Latest Articles

Attention Deficit: Biological Condition or Cultural Creation?

What is attention deficit disorder?

In this latest episode of HumanOS Radio (iTunes, Stitcher, YouTube) I speak with Professor Stephen Hinshaw of UC Berkeley. Much of his research has focused on the causes of and treatment for hyperactivity and similar behavioral problems in children and adolescents.

In our chat, we discuss the background of ADHD, how it was historically characterized and diagnosed, and some of the many theories of what causes the condition. Then we will explore some of the most common treatments, as well as some of the unique challenges associated with understanding and resolving mental illness in general.


Sweeteners Part I: Sensation & Metabolism

We evolved to love sweet food – which is an adaptive preference for a hunter-gatherer. But in the modern world, we are inundated with tasty sugary treats 24/7. For many of us, this ready access to palatable food has come to the detriment of our waistlines, and has driven demand for sugar substitutes. Ostensibly, this might allow us to continue to fulfill our urge for sweet stuff without paying the price in extra calories. But is this safe? Or is it even an effective strategy?

In this article series, we will examine some of the evidence surrounding these sugar substitutes, and try to determine if they are indeed safe and effective. We will begin by discussing how these sweeteners are sensed by the body, and how the body handles them once they are consumed.


Balancing Standing and Sitting Across the Workday (Podcast with Professor Travis Saunders)

Is sitting really the new smoking? This idea became popular a few years ago and research supports that, indeed, too much sitting really is bad for us. But, as I discussed with Professor Matthew Buman, while no amount of smoking is healthy, sitting is a health behavior, it just becomes problematic when we do it too much of it.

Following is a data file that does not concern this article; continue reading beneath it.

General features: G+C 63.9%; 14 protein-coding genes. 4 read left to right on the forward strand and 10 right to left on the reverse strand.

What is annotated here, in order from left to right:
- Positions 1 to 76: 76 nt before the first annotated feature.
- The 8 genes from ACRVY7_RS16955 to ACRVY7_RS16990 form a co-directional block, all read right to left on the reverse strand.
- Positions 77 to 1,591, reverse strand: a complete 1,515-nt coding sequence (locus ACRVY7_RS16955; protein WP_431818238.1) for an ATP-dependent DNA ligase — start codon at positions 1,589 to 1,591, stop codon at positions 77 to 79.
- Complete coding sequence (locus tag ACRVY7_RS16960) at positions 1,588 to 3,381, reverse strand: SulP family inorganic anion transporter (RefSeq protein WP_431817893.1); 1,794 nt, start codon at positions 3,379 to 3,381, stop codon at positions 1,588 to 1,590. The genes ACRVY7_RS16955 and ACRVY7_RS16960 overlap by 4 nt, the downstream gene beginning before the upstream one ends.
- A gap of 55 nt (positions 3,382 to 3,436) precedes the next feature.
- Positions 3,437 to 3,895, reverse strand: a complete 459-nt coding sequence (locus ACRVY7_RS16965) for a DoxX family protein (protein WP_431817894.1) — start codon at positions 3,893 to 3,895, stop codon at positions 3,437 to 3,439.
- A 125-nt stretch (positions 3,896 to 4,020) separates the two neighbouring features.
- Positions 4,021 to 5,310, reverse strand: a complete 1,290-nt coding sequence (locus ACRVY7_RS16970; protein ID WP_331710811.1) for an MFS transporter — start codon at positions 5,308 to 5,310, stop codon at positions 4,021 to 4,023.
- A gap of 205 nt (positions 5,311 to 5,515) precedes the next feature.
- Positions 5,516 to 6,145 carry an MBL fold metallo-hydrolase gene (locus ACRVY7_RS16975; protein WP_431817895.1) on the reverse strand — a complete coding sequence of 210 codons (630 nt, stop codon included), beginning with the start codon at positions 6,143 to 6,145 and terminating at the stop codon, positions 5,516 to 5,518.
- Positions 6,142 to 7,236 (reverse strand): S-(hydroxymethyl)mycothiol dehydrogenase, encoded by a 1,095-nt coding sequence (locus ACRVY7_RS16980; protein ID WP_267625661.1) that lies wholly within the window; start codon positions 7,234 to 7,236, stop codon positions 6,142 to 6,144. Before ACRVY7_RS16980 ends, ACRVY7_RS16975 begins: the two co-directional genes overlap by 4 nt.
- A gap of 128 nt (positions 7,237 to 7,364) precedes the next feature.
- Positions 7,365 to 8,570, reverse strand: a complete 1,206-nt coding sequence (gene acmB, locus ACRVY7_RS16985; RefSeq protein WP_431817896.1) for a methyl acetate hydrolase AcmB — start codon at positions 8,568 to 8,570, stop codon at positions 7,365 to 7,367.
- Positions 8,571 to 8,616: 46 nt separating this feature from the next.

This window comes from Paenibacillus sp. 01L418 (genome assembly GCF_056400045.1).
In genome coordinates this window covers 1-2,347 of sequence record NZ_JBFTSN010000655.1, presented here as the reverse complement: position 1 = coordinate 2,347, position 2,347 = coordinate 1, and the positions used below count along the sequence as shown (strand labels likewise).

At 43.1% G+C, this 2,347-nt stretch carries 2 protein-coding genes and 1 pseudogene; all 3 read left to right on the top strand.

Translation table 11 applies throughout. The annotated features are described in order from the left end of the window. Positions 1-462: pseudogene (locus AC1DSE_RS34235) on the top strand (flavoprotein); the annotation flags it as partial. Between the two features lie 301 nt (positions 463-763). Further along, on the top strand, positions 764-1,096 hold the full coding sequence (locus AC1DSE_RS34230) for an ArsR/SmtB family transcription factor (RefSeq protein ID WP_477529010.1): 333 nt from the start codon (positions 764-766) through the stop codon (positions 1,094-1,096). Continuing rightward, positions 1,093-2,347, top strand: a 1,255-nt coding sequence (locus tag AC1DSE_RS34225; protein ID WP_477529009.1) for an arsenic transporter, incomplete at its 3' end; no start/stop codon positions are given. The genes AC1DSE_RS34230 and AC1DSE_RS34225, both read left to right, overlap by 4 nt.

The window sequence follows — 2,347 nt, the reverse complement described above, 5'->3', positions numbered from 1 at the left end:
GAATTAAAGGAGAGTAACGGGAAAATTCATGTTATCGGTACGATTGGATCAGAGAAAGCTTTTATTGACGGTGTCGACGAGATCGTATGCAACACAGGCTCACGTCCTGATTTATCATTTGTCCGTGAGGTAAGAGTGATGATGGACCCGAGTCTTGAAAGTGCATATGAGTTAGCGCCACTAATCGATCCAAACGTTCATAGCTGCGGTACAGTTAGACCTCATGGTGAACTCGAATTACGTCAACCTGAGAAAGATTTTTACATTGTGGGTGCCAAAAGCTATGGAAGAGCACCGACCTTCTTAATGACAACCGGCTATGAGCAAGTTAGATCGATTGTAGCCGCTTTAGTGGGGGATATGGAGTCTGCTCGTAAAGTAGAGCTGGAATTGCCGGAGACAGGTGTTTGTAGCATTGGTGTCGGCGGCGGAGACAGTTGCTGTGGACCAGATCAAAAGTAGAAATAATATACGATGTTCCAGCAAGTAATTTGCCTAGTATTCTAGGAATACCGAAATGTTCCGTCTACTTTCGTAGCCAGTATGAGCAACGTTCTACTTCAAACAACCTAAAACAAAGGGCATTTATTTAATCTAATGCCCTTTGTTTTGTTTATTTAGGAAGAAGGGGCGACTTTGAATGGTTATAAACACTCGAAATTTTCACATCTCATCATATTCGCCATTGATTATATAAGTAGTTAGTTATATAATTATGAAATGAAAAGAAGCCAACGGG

In the most recent episode of humanOS Radio, I speak with Professor Travis Saunders of The University of Prince Edwards Island. Travis is also the founder the Sedentary Behavior Research Network, which is how I learned of his work. Much of his research looks at the influence of sitting behavior on health in both children and adults. In order to move the needle on this subject, he looks at the topic from a variety of research angles ranging from interventions done in the lab to population-level epidemiological studies and systematic reviews. In our discussion, we explore what’s known and not known on the subject, and also practical ways to find the sweet spot for daily standing time.


Research Reveals a Surprising Link Between Melatonin and Type 2 Diabetes

We typically associate the hormone melatonin with sleep. However, melatonin is actually involved in the timing and synchronization of a number of different physiological functions throughout the body. One of these functions is the regulation of blood sugar.

Recent research has found that a relatively large proportion of the human population is genetically predisposed to be more sensitive to the impact of this hormone on blood sugar control. This can lead to higher blood glucose levels, and ultimately greater risk of developing type 2 diabetes.

Here’s how it works, and what you can do about it.